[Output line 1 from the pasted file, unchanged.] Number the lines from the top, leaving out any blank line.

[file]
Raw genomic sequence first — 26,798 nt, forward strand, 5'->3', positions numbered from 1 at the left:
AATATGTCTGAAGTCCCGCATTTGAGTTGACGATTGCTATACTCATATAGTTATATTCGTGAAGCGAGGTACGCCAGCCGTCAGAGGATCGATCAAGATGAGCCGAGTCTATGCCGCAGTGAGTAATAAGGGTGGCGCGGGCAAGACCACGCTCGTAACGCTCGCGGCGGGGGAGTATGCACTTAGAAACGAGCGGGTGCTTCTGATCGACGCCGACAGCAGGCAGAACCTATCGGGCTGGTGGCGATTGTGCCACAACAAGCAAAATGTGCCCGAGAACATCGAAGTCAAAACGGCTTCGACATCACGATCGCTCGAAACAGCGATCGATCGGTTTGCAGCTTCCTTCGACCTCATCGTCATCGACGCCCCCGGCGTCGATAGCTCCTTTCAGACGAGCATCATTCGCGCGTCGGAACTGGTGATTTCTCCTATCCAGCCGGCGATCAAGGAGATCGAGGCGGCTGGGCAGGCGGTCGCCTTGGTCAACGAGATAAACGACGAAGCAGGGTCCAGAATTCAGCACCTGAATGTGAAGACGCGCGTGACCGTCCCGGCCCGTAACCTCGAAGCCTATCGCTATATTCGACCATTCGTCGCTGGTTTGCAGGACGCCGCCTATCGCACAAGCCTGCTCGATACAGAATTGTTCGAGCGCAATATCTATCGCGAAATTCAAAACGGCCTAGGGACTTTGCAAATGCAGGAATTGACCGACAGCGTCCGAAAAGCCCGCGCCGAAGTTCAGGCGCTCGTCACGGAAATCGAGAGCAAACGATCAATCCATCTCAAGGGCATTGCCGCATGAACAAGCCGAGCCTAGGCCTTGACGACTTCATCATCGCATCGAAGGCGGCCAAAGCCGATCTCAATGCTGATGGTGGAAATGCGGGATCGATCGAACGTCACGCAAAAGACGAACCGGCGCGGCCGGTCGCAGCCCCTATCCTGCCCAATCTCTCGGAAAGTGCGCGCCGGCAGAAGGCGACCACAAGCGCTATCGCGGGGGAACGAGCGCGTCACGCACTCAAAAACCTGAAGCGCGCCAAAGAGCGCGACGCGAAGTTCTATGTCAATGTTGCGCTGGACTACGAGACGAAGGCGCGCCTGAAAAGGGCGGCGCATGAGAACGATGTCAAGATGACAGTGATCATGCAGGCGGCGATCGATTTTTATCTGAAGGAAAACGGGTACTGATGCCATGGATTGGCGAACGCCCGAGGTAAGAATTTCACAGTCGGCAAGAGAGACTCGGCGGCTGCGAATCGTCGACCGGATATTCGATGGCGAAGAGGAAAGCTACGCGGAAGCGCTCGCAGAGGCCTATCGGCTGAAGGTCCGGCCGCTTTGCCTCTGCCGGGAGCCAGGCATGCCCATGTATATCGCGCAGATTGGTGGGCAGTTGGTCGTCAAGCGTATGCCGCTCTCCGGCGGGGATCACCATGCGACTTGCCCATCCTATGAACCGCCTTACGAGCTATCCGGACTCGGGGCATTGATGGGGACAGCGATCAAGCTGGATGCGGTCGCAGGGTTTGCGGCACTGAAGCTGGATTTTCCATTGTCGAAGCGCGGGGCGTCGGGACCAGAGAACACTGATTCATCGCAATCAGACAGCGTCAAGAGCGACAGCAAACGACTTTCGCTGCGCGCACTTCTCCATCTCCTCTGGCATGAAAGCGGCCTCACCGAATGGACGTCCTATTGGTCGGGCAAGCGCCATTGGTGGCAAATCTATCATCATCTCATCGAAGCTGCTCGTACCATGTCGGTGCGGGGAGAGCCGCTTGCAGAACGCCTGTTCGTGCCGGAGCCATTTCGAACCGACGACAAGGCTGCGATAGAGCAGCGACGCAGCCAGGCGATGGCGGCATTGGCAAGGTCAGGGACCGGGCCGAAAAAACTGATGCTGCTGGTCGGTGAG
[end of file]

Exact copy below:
Raw genomic sequence first — 26,798 nt, forward strand, 5'->3', positions numbered from 1 at the left: